Published on September 9th, 2017 | by Suraj Choudhari0
Ben Stokes: The father, the son and the Holy Spirit
Ben Stokes’ rise in international cricket has been astronomical. He has been an integral part of the English side across formats and has proved his worth in gold. The lanky all-rounder stunned everyone with his emphatic all-round show in the ongoing series decider at Lord’s.
Former English cricketer Michael Vaughan spoke highly about Stokes and was quoted in a report by bbc.com saying, “England have got a freak cricketer. They are very fortunate ti have him because he will win games of cricket in every format for years to come. He might even win this match.”
Stokes stood out with the bat as well as with the ball in the first innings. Vaughan said, “He came out and batted and looked better than any of the top five. He looked in control and played a beautiful drive through extra cover.”
“Not only he is important with bat and ball, but also his body language and his commitment to the team. He’s a real team player and his training ethic, the approach he takes to practice is so important for the rest of the team. He’s a bit of a Jack the lad, he likes a laugh like his fellow all-rounders Ian Botham and Andrew Flintoff. But when he’s training in the nets, he hits more balls than anyone else,” Vaughan added.
The conditions at Lord’s were best suited for seam bowling and seamers were getting immense help from the surface. It was overcast when play resumed after some showers on Day 2 and the ball was moving, which made bating difficult.
Stokes’ belligerent approach from the outset was outstanding. He didn’t shy away from playing his shots and counter-attacked with immense confidence. West Indies bowlers were tightening the noose around England; the batting side needed to break the shackles and Stokes did extremely well in taking on the Windies bowlers.
At one end, Stroke was striking the ball cleanly and going after the bowlers while at the other, Jonny Bairstow stood his ground. The duo stitched a crucial partnership of 56 and more importantly, steadied the English ship.
Stokes walked in when England were precariously placed at 24 for 4, West Indies bowlers were fighting their way back and ran through England’s top-order. Stokes’ primary job was to bid time out in the middle and negotiate the pumped Windies attack. Jason Holder was on a hat-trick and Stokes denied him one with a solid front foot defence.
He drove deliveries pitched in his zone and kept the scoreboard ticking. Although he was lucky to have been given a reprieve on 24, when Kyle Hope almost pulled off a ripper at second slip, but Stokes did well in capitalising on it.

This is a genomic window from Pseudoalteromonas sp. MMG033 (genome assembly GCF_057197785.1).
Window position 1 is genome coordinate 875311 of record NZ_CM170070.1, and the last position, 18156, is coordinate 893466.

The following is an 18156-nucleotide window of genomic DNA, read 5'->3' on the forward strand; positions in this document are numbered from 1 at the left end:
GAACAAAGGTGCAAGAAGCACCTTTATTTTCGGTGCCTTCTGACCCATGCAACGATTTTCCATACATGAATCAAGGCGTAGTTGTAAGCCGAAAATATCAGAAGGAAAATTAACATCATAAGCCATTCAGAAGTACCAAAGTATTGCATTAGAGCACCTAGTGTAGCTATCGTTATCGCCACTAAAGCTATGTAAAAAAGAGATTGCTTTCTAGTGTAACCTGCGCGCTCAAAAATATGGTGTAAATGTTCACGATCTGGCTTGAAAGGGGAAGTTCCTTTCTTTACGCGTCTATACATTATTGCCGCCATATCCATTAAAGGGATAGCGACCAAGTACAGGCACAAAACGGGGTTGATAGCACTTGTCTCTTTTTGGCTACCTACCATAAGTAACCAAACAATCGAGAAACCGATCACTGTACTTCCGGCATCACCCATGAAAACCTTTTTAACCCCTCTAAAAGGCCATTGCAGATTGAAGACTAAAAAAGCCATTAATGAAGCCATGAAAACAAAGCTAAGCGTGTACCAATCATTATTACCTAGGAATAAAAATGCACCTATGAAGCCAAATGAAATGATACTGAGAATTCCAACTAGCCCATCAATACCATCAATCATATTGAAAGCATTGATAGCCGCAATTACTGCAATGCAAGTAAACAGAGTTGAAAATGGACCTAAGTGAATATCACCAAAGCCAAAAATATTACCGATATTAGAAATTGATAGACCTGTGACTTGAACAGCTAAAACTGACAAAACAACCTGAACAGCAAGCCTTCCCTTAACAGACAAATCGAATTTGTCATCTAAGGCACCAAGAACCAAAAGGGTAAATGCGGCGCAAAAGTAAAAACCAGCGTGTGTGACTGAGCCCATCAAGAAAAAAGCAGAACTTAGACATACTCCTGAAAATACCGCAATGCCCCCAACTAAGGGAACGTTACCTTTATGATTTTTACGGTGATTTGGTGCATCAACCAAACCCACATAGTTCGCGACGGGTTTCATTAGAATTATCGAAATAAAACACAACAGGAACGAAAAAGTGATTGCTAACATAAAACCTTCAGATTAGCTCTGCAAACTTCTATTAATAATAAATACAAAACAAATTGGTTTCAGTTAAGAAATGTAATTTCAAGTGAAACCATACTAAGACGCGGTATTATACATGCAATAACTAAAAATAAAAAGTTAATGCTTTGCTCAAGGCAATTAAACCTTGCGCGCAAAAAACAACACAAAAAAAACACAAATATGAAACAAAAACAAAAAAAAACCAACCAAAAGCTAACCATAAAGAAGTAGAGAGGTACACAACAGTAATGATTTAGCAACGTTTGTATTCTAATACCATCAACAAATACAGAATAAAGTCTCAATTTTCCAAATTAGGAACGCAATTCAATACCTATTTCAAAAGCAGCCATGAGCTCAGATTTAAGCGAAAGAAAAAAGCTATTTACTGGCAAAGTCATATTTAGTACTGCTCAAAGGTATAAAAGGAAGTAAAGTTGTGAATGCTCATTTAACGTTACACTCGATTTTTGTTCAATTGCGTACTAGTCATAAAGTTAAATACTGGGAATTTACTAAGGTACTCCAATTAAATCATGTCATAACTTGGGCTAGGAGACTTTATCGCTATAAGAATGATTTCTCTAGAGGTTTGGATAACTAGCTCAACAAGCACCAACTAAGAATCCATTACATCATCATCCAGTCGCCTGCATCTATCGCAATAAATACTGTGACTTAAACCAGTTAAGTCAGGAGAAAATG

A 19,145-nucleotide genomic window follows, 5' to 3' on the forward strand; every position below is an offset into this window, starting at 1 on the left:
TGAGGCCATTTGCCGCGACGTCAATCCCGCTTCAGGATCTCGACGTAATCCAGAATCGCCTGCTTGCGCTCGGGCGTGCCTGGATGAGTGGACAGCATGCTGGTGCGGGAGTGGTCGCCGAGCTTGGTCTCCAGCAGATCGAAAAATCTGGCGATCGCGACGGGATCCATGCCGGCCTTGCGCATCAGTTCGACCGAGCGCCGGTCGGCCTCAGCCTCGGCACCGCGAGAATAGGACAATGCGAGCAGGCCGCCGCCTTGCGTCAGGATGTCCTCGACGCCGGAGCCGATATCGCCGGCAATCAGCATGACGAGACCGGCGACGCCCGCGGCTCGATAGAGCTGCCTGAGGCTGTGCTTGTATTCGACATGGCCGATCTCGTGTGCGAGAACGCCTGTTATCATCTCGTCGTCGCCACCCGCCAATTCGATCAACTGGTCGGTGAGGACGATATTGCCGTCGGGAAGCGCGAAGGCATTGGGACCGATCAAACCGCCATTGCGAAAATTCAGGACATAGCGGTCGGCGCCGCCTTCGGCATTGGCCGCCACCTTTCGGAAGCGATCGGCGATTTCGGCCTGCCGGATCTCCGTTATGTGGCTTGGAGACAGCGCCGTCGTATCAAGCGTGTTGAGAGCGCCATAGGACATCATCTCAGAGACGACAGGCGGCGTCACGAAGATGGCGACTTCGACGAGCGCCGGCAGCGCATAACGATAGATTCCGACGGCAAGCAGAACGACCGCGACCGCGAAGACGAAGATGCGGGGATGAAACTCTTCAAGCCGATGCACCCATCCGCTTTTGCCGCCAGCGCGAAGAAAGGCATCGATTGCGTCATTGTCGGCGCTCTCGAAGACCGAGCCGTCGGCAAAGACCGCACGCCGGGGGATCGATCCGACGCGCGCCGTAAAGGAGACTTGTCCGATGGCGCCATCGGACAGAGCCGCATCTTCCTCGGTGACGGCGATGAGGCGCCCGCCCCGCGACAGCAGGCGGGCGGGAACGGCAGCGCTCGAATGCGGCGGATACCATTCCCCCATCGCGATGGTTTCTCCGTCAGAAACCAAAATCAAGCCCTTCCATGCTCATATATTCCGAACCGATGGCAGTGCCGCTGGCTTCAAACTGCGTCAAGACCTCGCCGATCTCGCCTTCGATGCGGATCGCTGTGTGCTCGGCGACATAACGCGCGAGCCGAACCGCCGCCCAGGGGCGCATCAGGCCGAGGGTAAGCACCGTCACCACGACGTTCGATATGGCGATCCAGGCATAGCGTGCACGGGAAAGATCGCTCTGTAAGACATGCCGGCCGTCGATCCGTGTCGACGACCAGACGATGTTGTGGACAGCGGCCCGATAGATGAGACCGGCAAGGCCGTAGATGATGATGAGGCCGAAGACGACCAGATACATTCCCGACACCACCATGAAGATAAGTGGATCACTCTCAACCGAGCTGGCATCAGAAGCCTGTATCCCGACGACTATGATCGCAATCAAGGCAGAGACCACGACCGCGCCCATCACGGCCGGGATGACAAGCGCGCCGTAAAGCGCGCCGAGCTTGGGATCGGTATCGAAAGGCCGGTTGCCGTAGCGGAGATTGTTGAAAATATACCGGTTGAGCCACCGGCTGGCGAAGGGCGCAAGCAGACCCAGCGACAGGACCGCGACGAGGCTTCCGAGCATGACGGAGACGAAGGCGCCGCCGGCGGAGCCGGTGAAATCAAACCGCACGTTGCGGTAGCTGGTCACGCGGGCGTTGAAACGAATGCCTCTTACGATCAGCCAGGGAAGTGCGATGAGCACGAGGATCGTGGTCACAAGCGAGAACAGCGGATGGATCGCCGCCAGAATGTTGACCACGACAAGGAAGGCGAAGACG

In no time Stokes brought up his fifty, which came in just 51 deliveries with the help of 10 boundaries and helped England inch closer to West Indies total. His innings was more about timing and hardly any power-hitting. Stokes was cleaned up by Shannon Gabriel twice in the 39th over, the first time he had overstepped but returned with a beauty of a delivery to end Stokes’ counter-attack.
Stuart Broad’s cameo of 38 helped England gain a competitive lead in the first innings on this surface, but the foundation was laid by Stokes. He got runs on a surface, where batsmen from both the sides struggled to get going. This was Stokes’ day and he made the most of it by scoring a half-century and picking a fifer in a Test for the first time in his career.
Stokes also recorded his finest Test figures when he scalped six West Indies wickets for 22 runs. His marathon spell in the first innings was a fine exhibition of swing bowling and accuracy. After being brought into the attack in the 30th over, Stokes bowled 14.3 overs on a trot to script history and inscribed his name on the board of honours at Lord’s. He overshadowed the likes of James Anderson, Stuart Broad and Toby Roland-Jones on a seaming wicket, further adding more fire to the menacing pace attack.
With Ashes just around the corner, Stokes will gain massive confidence from this outing, which will boost him do well Down Under. There is a reason why he is called the X-factor in the English line-up. He can score runs, pick wickets, cup fantastic catches and lift the team’s morale with positive energy. Stokes is a complete package and a perfect prototype of a modern day cricketer. Not just Test cricket, he is equally effective in shorter formats as well. To be precise, Stokes’ presence is no less than a boon for any side.
At stumps on Day 2, West Indies gained a 22-run lead with seven wickets in hand. It is anybody’s game and all eyes will be set on Stokes once again as the 26-year-old is having a dream run at Lord’s.